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As pointed out one of the variables to consider relates to how much house one wants to buy. In Tx for example although there is no state income tax property taxes are higher, so if you want to live in a desirable area in a metro you will pay more. Live in the country and pay less, but the size of house will make a big difference (since that does relate to the assessed value and thus the taxes). Now the school taxes are essentially equalized across Tx one of the issues then is do you live in an incorporated area or an unincorporated area. (Although then one has to offset the cost of trash pickup say 450-500/year against the city taxes if they don't charge a trash fee).
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Old 05-03-2013, 03:24 PM   #32
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As pointed out one of the variables to consider relates to how much house one wants to buy. In Tx for example although there is no state income tax property taxes are higher, so if you want to live in a desirable area in a metro you will pay more. Live in the country and pay less, but the size of house will make a big difference (since that does relate to the assessed value and thus the taxes). Now the school taxes are essentially equalized across Tx one of the issues then is do you live in an incorporated area or an unincorporated area. (Although then one has to offset the cost of trash pickup say 450-500/year against the city taxes if they don't charge a trash fee).
Yes. One of the things I liked about FL was the real estate taxes were not horrible either. Not sure if that's changed.

But beware! Water costs more. Insurance was sky high. FL is in a corner of the country, so if you want to travel, to other parts of the USA, it is more time and money. Etc.

There are many, many variables to take into consideration.
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Old 05-03-2013, 03:27 PM   #33
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I'm generally of the opinion that most states will get their tax $$ out of ya somehow (combo income/property/sales/etc), and some will suck the life blood out of ya tax more heavily. As was said, sometimes local taxes can be VERY significant. That said, it is also important to look at budget deficits for an idea of where taxes are likely to go up to meet gov't "needs"-
State Budget Gaps: How Does Your State Rank?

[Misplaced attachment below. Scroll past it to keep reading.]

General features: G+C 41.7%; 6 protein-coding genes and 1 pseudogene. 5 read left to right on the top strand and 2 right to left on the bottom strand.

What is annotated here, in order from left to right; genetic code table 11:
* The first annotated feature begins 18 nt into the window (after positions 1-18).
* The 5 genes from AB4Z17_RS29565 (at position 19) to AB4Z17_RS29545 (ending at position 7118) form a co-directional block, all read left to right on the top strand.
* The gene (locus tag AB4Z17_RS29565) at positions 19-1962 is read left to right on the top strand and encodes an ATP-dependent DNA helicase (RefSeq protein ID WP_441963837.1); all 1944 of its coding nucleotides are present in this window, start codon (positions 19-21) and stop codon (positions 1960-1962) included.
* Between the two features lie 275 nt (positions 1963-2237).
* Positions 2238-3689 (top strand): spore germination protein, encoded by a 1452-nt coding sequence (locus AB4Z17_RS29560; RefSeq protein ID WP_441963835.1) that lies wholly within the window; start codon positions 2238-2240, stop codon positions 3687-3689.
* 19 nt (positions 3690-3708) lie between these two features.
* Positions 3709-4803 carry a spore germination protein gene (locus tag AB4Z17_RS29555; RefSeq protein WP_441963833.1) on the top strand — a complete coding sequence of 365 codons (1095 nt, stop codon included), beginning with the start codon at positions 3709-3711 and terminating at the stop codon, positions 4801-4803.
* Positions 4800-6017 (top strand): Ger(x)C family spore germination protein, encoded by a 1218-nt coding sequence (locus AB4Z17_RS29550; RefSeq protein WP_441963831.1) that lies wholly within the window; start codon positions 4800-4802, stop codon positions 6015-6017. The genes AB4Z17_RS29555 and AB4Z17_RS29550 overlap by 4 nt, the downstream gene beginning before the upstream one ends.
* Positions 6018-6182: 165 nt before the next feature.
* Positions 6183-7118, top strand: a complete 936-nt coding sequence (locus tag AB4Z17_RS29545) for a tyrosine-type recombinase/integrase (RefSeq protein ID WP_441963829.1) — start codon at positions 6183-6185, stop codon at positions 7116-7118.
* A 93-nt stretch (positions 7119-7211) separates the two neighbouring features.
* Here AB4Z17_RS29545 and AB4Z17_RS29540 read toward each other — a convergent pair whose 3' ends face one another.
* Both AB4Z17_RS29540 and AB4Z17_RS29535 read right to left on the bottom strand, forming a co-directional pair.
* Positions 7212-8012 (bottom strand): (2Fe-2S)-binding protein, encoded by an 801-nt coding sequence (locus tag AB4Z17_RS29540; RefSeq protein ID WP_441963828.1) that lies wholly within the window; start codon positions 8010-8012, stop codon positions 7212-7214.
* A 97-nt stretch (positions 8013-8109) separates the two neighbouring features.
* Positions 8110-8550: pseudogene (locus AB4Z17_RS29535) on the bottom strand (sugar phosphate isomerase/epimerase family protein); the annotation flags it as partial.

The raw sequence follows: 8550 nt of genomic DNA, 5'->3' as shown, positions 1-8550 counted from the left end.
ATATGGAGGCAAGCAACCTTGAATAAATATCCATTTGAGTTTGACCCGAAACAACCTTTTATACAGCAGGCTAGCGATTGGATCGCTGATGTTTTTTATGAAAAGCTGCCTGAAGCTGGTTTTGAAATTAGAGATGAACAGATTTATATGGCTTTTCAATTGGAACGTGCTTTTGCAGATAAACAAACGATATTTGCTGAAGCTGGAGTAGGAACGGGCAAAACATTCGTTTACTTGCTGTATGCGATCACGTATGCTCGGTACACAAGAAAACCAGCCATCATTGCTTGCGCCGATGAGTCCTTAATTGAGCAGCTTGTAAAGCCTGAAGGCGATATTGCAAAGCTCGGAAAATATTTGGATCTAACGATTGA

Would be counter-productive to move to a lower tax state only to have taxes skyrocket after you became a resident
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Old 05-03-2013, 03:53 PM   #34
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Maybe I just missed it, but I saw no specific mention of local tax variations (e.g. county and municipal) as a factor. In my case (Virginia – state tax wise on the upper side of the middle of the pack of states (30th ? maybe). I live in NOVA (Fairfax County to be specific) and state allows localities to levy additional taxes and fees on certain items. I’ll use gas as an example, I don’t know the specific amount but gas is always 30 to 40 cents cheaper when I get a couple counties out. Property taxes are typically 30 cents per $100 lower (e.g. ~$0.80 vs $1.12) a few counties out (varies by county/municipality) . Fees for any home work/upgrades that require permitsand inspections from the county are lower. And most things are less expensive such as haircuts, car repairs/mechanics, home repairs/maintenance (assuming you are not a DIYer).

I know, people live in the D.C suburban area because the high paying jobs are here. But now that I am retired and don’t have to worry commuting I am looking at moving within state, just away from the high tax, high cost of living area of Northern Virginia. I can move few counties out, and I am still be near friends and family while still reasonably close to DC (not that I go down there often) and Dulles airport, plus everything is so much cheaper (taxes, services, more house for the money).

I just wanted to throw in that it may be just more the state tax rates on income, pensions, 401k/IRA withdrawals…, but the locality of the state you are in may be another factor also.